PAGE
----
Dr. Harold Koplewicz is one of the nation’s leading child and adolescent psychiatrists. He is widely recognized as an innovator in the field, a strong advocate for child mental health, and a master clinician. He has also been at the forefront of public education to dispel the myths and stigma surrounding children and adolescents living with psychiatric disorders. Koplewicz has been repeatedly recognized in America’s Top Doctors, Best Doctors in America, and New York Magazine’s “Best Doctors in New York.” In 2006, he was appointed Director of the Nathan S. Kline Institute for Psychiatric Research (NKI), making him the third person to hold that position since the institution’s founding in 1952. He is also the founding president of the Child Mind Institute.
Question: Are we over-medicating our children?
Harold Koplewicz: I think one of the great myths is that we are over-diagnosing and over-treating and over-medicating the children of America. Nothing could be further from the truth. While there’s tremendous increase in the identification of something like Attention Deficit/Hyperactivity Disorder and therefore more children are able to get ahold of medication, the overwhelming majority do not get identified and don’t get treated.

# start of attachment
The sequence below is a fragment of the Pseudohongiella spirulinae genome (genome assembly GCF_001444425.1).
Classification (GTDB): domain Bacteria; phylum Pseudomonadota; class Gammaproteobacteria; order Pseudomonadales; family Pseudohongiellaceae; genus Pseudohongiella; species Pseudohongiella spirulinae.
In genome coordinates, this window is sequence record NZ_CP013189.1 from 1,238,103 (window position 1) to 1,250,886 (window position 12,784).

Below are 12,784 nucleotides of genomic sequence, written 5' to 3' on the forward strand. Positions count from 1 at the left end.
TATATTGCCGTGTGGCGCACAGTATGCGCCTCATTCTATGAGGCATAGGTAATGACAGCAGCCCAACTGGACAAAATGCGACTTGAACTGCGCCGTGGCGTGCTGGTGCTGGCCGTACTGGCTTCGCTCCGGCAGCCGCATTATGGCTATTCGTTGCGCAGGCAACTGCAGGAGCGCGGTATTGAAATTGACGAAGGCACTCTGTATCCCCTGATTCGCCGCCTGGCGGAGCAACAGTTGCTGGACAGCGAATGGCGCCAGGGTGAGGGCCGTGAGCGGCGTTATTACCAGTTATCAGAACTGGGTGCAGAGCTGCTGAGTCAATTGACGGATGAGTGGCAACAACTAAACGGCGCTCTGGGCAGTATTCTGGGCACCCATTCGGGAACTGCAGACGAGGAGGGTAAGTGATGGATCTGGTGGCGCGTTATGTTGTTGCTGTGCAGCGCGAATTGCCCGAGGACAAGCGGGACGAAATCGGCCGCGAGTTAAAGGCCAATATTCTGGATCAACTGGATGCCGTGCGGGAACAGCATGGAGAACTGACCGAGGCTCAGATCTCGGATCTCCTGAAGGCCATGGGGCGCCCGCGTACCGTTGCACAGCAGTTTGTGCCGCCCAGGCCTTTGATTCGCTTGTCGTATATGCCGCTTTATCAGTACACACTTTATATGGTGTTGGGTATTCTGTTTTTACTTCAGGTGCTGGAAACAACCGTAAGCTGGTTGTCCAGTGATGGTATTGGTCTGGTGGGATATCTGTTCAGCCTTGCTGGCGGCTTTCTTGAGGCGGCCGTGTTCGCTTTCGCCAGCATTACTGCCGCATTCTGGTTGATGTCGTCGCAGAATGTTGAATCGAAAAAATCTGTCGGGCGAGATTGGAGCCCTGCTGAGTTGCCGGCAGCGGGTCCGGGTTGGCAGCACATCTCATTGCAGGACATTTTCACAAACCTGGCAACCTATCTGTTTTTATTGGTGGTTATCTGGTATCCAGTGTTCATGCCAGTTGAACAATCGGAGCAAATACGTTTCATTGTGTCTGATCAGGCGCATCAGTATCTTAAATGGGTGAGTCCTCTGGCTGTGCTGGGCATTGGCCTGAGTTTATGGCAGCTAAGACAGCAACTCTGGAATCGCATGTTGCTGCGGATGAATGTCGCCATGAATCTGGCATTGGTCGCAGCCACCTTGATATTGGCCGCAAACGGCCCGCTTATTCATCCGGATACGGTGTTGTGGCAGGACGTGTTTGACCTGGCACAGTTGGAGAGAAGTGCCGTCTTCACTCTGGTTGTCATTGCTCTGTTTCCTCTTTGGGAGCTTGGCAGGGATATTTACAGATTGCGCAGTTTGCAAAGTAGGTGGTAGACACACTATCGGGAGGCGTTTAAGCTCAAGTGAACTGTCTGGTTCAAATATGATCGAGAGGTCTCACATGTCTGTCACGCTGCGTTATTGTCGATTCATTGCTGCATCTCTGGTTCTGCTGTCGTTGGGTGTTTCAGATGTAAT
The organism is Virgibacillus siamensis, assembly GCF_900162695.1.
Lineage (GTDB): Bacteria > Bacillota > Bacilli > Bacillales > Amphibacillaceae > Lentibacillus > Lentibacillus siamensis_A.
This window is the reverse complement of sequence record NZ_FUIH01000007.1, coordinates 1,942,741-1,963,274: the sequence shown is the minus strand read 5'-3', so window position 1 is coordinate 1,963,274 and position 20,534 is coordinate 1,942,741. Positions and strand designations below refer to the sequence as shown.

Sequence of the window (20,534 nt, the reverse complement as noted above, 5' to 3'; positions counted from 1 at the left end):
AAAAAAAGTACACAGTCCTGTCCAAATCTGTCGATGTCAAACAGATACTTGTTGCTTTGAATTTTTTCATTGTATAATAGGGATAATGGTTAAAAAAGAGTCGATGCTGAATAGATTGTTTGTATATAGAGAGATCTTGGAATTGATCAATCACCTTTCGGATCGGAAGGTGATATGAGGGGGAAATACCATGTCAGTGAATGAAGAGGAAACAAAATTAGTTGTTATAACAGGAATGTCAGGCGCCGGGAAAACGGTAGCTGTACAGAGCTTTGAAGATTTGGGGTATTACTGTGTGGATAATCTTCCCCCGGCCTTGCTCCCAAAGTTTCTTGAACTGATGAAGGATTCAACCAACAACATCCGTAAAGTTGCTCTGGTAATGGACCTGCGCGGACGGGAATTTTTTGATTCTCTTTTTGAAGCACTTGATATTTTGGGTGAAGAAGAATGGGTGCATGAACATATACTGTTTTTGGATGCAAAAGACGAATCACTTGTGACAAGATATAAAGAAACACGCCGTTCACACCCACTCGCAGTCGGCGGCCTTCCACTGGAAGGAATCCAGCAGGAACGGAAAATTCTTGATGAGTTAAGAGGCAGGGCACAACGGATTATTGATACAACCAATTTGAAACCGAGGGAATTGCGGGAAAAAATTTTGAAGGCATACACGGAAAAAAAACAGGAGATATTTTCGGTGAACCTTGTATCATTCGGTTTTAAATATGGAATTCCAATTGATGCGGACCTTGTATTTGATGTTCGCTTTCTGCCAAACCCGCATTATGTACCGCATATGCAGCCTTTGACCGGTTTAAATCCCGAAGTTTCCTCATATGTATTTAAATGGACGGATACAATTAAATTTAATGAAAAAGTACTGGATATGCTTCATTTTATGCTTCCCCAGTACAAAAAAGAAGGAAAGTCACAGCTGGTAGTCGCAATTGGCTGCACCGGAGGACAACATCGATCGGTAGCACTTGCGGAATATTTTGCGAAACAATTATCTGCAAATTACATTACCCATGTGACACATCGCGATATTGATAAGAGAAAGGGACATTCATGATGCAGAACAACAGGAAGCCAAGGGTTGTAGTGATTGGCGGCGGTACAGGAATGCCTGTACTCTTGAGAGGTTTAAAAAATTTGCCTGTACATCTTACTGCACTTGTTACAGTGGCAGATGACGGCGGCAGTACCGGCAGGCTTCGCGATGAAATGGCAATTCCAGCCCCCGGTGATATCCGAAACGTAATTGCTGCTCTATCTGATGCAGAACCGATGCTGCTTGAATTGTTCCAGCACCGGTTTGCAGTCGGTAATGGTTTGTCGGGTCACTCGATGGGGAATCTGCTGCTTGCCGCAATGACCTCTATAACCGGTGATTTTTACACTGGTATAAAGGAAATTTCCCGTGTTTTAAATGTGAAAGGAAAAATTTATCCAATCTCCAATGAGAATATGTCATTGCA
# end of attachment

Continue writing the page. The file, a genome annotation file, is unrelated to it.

The good news is that these medicines have been available since the 1930s, no one has ever died of taking a psychostimulant like Adderall or Dexedrine or Ritalin. And more importantly, kids who get treated early are less likely to use illicit drugs than kids who don’t get treated or kids who get treated late when they have ADHD.
And it makes perfect sense. If you don’t diagnose and treat a real psychiatric illness and a kid feels demoralized and feels irritable and feels terrible about themselves and about their self-esteem, the psychiatric medicines don’t work, they start treating themselves with alcohol, with marijuana, with cocaine, with ecstasy, with illicit drugs, with cigarettes. And so ignoring these disorders and worrying about the fact that we’re medicating too much... when in reality I think we need to get better at identifying kids when they’re in trouble, recognizing that these are not "feel good" medicines. They have no street... I mean, take this pill, take this Prozac, you’ll feel better in six weeks. You know, it has not street value—is really a problem and America has to get their head around the fact that psychiatric illness is real and at times needs not only real treatments like cognitive behavioral therapy or behavioral treatment or whether it’s remediation or accommodations for learning, but also needs medications at times.
And with medication there’s always the risk of side-effects and the potential of a positive effect that at the end of the day will let a child or a teenager truly be able to live a full life, at work, at school, at play and in love, with friends and with their family.
Recorded August 18, 2010
Interviewed by Max Miller